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Baker's Dozen

Versions 13.0: Shirley Manson's Favourite Albums
Elizabeth Aubrey , June 6th, 2018 10:19

In a satisfyingly forthright Baker's Dozen, Garbage singer Shirley Manson argues for boycotting un-gender-balanced festivals, explores Scottish sonic pride, discovering the finger-banging potential of listening to The Clash and says a life without misery is incomplete. All that plus enthusiastic recollections of music from Nick Cave, Patti Smith, The Stone Roses and more

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Marianne Faithfull - Broken English
I just think that it's a perfect record. The cover is exquisite; it's still one of the most iconic record covers of all time, so beautiful, mysterious and alluring. Every song on that record is great; it's a brilliant record.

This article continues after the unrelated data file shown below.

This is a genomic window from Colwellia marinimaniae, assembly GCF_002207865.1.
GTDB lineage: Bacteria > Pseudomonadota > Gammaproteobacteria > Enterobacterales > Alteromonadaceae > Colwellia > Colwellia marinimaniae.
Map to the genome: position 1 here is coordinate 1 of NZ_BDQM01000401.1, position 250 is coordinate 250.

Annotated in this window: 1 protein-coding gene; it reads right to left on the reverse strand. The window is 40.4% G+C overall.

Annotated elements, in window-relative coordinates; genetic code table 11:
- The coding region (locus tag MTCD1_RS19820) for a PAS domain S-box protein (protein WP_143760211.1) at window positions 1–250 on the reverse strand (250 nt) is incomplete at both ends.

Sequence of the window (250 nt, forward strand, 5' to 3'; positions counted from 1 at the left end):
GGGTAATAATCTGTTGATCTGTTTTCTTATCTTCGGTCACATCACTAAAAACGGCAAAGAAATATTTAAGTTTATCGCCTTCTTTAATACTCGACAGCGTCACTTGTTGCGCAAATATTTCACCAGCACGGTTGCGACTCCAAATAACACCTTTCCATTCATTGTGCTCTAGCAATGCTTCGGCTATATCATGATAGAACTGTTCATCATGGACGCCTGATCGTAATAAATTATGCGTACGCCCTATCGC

That sort of worn-out sound of her voice felt very different to me than a lot of the female voices that you hear, even to this day. She's got this very distinct gravelly, worn-out, fucked-up voice that sounds like she's done it all and of course, she has.



I just think she's a really interesting artist and she continues to take risks and never does the obvious which is something I've always loved about her. 'Why'd Ya Do It' is still one of my all-time favourite songs and it thrills me – this sort of vengeful, raging expression of total disappointment in somebody. I just really identify with that song for some reason. Her version of 'Working Class Hero' is gorgeous as is 'The Ballad of Lucy Jordan' – both are just amazing songs.  



She's not been born with the greatest of voices and in this climate where everybody's a stage-schooled kid and everybody can sign multiple octaves – they've not actually got any soul in their heart – she's all soul and all desire to communicate through this fucked up voice that's full of frailty. I just think she's so exciting as a result.  



She was born so beautiful that she could've easily cultivated a very sort of alluring, very traditionally feminine voice and yet she didn't: I'm so grateful to her for that. There's a lot of androgyny that comes out in her sound, which I really identify with.


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